Top Historic Sights in Ekerö, Sweden

Explore the historic highlights of Ekerö

Drottningholm Palace

The Drottningholm Palace is the private residence of the Swedish royal family. It was originally built in the late 16th century. It served as a residence of the Swedish royal court for most of the 18th century. Apart from being the private residence of the Swedish royal family, the palace is a popular tourist attraction. It is also a UNESCO World Heritage Site, mainly because of its Theatre (an opera house located at the ...
Founded: 1662 | Location: Ekerö, Sweden

Ekerö Church

The Romanescue-style church of Ekerö date from the late 12th century. It was enlarged in the 1300s and the tower was erected in the 15th century. The overpainted mural paintings were found in the restoration made in 1933. the altarpiece date from the 17th century. The oldest artefact in the church is a font dating from the 12th century. The interesting detail is a runic script in the tombstone under the pulpit. The ...
Founded: 12th century | Location: Ekerö, Sweden

Ekebyhov Castle

The estate of Ekebyhov was created by Klas Horn (1583-1632) in the 1620s by merging farms Ekeby, Hovgården and Gällsta. Horn built a stone castle on three floors, which now no longer exists. The existing palace is a wooden two-storey building built in the 1670s, when Field Marshal Count Carl Gustaf Wrangel acquired Ekebyhov. Wrangel's death in 1676 halted the construction and it was resumed in 1701, when Baron ...
Founded: 1670-1701 | Location: Ekerö, Sweden

Adelsö Church

The stone church of Adelsö was built in the late 1100s. No traces have been found of the first church on the location, but it is assumed it was made of wood. This original structure was however replaced by a stone building, possibly initiated by the king living at the royal estate at Hovgården. If true, the church thus originally served both the local parish and the royal mansion. The stone structure originall ...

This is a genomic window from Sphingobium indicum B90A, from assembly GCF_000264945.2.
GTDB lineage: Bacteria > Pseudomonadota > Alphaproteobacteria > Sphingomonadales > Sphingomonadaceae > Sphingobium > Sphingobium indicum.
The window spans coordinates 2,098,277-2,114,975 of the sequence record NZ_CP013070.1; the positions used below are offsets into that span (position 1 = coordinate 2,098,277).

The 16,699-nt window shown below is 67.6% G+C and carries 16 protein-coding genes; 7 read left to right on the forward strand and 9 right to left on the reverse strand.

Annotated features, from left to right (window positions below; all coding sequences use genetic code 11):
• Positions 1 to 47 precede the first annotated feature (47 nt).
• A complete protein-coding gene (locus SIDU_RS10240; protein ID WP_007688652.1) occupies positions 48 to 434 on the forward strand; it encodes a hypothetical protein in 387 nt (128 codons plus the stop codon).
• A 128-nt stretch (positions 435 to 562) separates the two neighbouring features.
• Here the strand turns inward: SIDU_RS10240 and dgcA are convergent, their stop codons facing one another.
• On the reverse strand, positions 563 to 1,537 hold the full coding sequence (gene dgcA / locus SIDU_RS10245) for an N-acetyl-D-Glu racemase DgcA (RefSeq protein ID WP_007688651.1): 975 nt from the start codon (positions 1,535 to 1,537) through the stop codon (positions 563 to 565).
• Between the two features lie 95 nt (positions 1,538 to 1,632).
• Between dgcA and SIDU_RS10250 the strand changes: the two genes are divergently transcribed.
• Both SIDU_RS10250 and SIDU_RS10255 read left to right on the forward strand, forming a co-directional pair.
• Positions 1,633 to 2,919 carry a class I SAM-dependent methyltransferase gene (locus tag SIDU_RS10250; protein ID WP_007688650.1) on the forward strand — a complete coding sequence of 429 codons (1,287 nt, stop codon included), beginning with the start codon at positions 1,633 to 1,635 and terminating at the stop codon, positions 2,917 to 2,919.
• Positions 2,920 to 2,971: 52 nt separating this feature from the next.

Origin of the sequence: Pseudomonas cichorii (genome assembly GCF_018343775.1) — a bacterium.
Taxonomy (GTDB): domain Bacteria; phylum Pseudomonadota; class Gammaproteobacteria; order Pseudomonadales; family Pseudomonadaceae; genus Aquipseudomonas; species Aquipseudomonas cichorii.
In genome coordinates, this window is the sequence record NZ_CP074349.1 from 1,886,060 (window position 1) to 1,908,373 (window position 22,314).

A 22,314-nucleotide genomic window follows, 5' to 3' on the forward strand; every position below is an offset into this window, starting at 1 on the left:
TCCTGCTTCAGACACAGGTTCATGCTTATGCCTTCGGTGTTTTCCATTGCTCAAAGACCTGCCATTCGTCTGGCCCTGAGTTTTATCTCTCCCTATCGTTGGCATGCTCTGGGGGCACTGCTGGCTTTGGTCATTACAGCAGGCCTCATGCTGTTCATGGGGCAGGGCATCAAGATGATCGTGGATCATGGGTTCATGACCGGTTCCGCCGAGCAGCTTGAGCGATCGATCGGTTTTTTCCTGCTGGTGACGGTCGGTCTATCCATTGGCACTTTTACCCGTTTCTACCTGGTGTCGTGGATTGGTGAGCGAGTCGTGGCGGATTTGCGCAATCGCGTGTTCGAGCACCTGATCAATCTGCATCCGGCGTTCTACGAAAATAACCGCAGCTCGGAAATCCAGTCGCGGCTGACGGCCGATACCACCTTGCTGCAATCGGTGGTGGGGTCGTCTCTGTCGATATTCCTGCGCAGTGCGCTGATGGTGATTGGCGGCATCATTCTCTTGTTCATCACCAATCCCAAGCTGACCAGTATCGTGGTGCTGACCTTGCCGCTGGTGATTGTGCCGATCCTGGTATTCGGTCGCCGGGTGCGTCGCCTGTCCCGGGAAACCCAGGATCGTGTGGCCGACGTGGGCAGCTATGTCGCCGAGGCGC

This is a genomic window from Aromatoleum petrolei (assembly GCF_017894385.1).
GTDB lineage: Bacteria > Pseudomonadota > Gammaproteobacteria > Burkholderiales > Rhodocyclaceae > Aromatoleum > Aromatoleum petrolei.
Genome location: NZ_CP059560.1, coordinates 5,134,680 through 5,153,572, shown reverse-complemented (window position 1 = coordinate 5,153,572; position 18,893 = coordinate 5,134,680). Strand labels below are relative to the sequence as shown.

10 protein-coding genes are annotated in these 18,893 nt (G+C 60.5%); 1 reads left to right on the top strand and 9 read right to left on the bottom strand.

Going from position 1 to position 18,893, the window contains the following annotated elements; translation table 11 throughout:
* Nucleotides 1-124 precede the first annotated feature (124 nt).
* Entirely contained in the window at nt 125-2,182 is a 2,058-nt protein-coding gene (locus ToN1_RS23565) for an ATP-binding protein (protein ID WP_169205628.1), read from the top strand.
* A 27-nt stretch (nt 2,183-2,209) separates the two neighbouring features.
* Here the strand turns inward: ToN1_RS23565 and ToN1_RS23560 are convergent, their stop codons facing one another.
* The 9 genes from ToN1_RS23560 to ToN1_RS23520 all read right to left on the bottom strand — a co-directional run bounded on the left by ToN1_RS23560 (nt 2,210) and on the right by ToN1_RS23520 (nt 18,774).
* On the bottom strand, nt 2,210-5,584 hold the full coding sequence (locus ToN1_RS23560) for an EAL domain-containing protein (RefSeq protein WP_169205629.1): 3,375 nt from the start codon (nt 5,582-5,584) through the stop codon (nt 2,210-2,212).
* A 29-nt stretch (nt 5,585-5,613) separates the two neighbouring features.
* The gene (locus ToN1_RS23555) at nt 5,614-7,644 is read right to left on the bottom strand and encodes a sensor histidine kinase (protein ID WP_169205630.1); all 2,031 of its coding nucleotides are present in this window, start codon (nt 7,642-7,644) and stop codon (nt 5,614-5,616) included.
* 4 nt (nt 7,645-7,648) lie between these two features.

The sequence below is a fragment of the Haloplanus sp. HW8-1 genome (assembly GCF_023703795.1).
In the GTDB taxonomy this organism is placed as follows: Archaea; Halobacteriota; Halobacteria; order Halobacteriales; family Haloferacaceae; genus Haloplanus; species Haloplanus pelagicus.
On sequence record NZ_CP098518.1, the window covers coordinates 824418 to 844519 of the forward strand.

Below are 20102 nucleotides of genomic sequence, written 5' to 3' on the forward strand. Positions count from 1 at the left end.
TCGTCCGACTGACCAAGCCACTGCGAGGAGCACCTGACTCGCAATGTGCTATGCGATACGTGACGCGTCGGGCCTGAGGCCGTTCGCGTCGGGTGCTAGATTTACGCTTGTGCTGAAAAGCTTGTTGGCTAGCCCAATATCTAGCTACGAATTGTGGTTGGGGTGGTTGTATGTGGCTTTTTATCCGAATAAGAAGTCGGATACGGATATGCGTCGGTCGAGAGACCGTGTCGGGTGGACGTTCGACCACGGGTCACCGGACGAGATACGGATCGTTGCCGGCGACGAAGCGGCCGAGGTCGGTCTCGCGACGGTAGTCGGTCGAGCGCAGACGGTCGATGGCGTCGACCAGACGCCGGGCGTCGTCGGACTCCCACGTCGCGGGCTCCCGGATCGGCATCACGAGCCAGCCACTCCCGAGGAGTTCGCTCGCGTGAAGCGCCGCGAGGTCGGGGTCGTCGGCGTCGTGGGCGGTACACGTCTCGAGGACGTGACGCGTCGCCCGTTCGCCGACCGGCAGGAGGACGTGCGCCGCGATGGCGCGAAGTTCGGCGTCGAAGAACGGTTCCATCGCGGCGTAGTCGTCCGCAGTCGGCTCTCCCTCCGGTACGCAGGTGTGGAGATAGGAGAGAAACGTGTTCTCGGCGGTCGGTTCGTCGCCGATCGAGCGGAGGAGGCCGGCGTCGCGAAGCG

Founded: 12th century | Location: Ekerö, Sweden

Hovgården

Hovgården is an archaeological site on the Lake Mälaren island of Adelsö. During the Viking Age, the centre of the prospering Mälaren Valley was the settlement Birka, founded in the mid-8th century and abandoned in the late 10th century and located on the island Björkö just south of Adelsö. Hovgården is believed to have been the site from where kings and chieftains ruled the area. ...
Founded: ca. 100-1520 AD | Location: Ekerö, Sweden

Hilleshög Church

The Hilleshög Church is a mostly Romanesque edifice, built in granite and brick, with some parts from the 17th and 18th centuries and later additions. It was probably built in the late 1100s and the sacristy and the porch were added in the 15th century. Many of the paintings in the interior, dating back to the end of 13th century and they early 15th century, were painted over in the 18th century but were restored in ...
Founded: ca. 1170 | Location: Ekerö, Sweden

Helgö

The island of Helgö is probably best known for a major archaeological area. The old trading town on Helgö began to emerge around the year 200 AD, 500 years before the well-known Birka. The first archaeological excavaton in 1954 found not only remains of the early settlement, but also a workshop area that became of international interest. Among the finds were a small Buddha statuette from North India and a christening s ...
Founded: 200 AD | Location: Ekerö, Sweden

Kaggeholm Castle